Share

Quarterly Economic Observer, Winter 2014

Quarterly Economic Observer, Winter 2014

Download

Summary

This edition of the NERI’s Quarterly Economic Observer (QEO) outlines our latest expectations for the economic outlook in the Republic of Ireland and Northern Ireland (Section 3). It also presents an analysis of industrial policy in Northern Ireland and proposals for a new approach based on investment in key growth sectors of the economy (Section 4).

Economic Outlook
Our economic outlook for both parts of the island of Ireland is broadly positive, albeit uncertain. The Republic of Ireland is on course for strong growth in 2014. We are projecting reasonably strong growth in 2015 which we anticipate will slow somewhat in 2016. Continuing improvements in the public finances and the labour market along with stable net exports will contribute to continued recovery up to 2016. While 2014mmarked the return of positive growth in personal consumption, the continuing decline in wages represents an acute challenge. Low inflation has, to some extent, shielded incomes from the impact of declining wages but that effect may well be transitory. Internationally concerns about stagnation or even decline in the Eurozone and lacklustre growth in emerging economies inform our outlook. In Northern Ireland, output remains muted and there is little sign that Northern Ireland is benefiting from recent strong growth in either the UK or Republic of Ireland economies. Output remains almost 12% below its pre-crisis peak and contractionary trends in the construction and retail sectors are a cause for concern.

Based on the assumptions and expectations outlined Section 3, our current projections for Northern Ireland are:

  • A modest increase in overall employment of 1.1% in 2015 and 0.6% on 2016, lagging growth in the UK as a whole.
  • Increased employment in Construction, Health and Education (in some cases beyond the public sector) and ‘Other Services’ such as Arts and Entertainment.
  • Employment projected to fall in both the Wholesale and Retail and the Banking and Finance sectors.


Industrial Policy in Northern Ireland
In section 4 of this QEO we look at productivity in Northern Ireland and the challenges this poses for industrial policy: Looking at how current industrial policies affect Northern Ireland:

  • Increases in Total Research and Development Expenditure in recent years hide some important underlying problems:
    • By European standards, Northern Ireland has among the lowest Government and Higher Education spending on Research and Development as a percentage of total Research and Development spend.
    • Business Expenditure on Research and Development is almost exclusively secondary research that is mostly carried out by large, foreign owned companies.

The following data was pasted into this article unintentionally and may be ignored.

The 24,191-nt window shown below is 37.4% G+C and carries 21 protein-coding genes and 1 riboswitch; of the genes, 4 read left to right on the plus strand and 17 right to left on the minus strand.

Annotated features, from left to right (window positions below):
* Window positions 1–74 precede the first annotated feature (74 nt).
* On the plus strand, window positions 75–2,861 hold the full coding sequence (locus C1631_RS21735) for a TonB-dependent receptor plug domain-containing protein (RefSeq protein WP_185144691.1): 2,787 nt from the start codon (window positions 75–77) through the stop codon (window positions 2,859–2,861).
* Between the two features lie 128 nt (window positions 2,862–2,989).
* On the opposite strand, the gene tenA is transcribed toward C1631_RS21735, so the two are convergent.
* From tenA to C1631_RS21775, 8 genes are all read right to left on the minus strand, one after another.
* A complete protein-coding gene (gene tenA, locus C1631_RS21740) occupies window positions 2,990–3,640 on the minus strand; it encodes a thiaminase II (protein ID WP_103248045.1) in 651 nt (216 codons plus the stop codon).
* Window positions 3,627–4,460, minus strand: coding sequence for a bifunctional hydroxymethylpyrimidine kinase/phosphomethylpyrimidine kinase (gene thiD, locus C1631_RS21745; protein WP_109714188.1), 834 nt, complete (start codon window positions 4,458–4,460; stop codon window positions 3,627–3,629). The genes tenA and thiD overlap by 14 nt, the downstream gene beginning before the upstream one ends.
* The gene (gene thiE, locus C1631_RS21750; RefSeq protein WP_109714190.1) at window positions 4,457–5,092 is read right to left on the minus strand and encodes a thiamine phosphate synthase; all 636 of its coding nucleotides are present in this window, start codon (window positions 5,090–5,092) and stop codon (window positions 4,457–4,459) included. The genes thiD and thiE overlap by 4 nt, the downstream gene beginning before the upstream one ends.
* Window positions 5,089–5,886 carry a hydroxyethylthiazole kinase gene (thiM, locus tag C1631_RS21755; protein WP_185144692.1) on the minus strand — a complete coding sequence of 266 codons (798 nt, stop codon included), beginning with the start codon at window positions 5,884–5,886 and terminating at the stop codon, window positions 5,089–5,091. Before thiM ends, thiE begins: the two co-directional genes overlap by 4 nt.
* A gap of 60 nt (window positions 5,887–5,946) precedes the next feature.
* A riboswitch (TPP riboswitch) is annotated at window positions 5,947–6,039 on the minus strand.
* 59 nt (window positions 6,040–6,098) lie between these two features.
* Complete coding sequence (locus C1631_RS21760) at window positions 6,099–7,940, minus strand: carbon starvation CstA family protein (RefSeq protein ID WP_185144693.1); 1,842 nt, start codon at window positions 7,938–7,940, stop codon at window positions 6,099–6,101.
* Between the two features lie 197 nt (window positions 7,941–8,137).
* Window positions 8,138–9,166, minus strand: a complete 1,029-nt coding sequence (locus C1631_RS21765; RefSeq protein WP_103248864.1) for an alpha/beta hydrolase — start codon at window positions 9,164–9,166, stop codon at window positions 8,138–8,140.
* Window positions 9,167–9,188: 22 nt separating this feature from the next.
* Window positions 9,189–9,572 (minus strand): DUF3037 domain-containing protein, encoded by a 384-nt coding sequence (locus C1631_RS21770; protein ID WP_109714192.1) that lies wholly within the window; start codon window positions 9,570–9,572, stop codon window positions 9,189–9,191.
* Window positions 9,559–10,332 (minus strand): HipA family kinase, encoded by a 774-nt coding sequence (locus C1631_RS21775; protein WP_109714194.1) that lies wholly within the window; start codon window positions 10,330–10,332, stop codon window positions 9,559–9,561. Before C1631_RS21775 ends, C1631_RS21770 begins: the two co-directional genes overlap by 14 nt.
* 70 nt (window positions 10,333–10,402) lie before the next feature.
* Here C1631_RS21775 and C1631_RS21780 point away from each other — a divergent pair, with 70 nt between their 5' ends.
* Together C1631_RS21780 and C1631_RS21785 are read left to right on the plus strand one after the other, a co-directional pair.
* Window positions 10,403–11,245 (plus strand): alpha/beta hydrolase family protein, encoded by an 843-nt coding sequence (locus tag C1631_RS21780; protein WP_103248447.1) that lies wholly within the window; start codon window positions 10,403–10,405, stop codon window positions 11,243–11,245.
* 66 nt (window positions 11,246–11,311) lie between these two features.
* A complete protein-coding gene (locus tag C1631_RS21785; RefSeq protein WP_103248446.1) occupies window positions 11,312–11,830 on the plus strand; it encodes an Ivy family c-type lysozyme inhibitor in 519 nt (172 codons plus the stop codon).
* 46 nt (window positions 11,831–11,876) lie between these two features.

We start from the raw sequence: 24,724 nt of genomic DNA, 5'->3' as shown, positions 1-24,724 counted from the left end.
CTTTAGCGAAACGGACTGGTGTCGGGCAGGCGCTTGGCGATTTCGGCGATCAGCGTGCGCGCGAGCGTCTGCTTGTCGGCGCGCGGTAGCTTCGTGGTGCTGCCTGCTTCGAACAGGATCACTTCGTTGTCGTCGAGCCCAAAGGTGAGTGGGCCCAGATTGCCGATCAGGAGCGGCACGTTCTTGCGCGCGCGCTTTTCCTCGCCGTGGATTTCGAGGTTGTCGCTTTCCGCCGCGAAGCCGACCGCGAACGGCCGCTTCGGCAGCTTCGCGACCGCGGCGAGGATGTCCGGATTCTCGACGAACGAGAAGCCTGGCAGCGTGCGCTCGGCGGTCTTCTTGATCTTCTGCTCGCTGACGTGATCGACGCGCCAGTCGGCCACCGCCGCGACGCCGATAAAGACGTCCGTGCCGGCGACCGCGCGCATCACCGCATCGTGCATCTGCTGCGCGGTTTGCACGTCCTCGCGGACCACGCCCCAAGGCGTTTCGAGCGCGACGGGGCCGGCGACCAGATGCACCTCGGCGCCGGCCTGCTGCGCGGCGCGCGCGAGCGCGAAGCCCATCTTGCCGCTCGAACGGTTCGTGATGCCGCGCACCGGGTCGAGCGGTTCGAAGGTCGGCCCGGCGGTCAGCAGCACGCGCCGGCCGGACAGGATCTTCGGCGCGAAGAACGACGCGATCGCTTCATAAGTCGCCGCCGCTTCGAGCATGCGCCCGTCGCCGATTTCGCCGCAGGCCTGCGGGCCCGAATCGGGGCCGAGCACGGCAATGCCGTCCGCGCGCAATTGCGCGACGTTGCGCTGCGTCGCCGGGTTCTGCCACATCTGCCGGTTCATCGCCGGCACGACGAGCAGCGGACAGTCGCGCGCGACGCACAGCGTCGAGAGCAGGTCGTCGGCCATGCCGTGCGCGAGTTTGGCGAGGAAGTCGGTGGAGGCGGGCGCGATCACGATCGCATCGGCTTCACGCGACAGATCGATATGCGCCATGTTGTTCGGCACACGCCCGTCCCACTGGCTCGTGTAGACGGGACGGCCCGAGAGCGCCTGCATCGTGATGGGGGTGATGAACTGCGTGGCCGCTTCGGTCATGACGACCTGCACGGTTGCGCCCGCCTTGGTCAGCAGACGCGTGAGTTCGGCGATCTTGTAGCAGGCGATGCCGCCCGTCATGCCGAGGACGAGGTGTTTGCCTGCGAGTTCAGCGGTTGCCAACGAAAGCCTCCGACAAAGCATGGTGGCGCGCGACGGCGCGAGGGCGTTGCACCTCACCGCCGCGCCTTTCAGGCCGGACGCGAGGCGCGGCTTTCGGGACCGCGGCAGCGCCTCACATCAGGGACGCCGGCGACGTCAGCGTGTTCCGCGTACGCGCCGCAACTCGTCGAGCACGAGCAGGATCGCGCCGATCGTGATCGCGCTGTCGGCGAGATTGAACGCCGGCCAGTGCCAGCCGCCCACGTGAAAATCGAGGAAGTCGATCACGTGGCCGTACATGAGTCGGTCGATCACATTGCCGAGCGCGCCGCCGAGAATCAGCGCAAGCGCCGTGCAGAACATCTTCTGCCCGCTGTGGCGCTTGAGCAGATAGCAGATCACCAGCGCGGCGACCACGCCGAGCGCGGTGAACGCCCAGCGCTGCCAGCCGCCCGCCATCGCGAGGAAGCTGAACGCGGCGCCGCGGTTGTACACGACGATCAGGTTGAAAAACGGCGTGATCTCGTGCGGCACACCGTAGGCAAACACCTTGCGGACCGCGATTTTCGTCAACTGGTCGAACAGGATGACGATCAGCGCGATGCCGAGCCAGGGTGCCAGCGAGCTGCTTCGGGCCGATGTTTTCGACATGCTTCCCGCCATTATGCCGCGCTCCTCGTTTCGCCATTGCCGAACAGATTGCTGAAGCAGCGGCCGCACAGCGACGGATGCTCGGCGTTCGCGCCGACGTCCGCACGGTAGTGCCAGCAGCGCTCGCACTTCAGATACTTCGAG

• Policy may have been somewhat successful in attracting R expenditure into Northern Ireland, but have yet to succeed ingenerating it indigenously.
  • Selective Financial Assistance (SFA) has been a cornerstone of industrial policy in Northern Ireland for some years. However the efficiency of SFA grants has been questioned on both the additionality and the productivity profile of the employment created.
  • Presently, debates on industrial policy have centred on reducing the rate of corporation taxes in Northern Ireland. Such a policy may suffer from many of the same faults as Selective Financial Assistance.
  • In effect it would seek to “buy in” economic success rather than inculcating economic growth by increasing the productive capacity of the domestic economy.
  • Furthermore, any cut in corporation tax would require a substantial reduction in public expenditure that would undermine the ability of the state to invest in areas like education and skills that are essential for future growth.
  • This QEO proposes an alternative approach based on a more direct role for the state, investing in key sectors of the economy to bridge the gap in productivity. Such a policy is based on international examples of how state financed innovation can bolster the productive capacity of the private sector.
  • As European Union rules on State Aid begin to seriously reduce the scope of SFA, we propose diverting existing resources of up to £50m into an ‘innovation fund’ which would seek to channel investment into basic research in sectors of the economy where Northern Ireland has most potential.
  • Areas such as Agri-food, Sustainable Energy and Health and Life Sciences all present an opportunity for Northern Ireland to seek out a competitive advantage based long-term endeavour rather than short-term inducements.

 

Digital Revolutionaries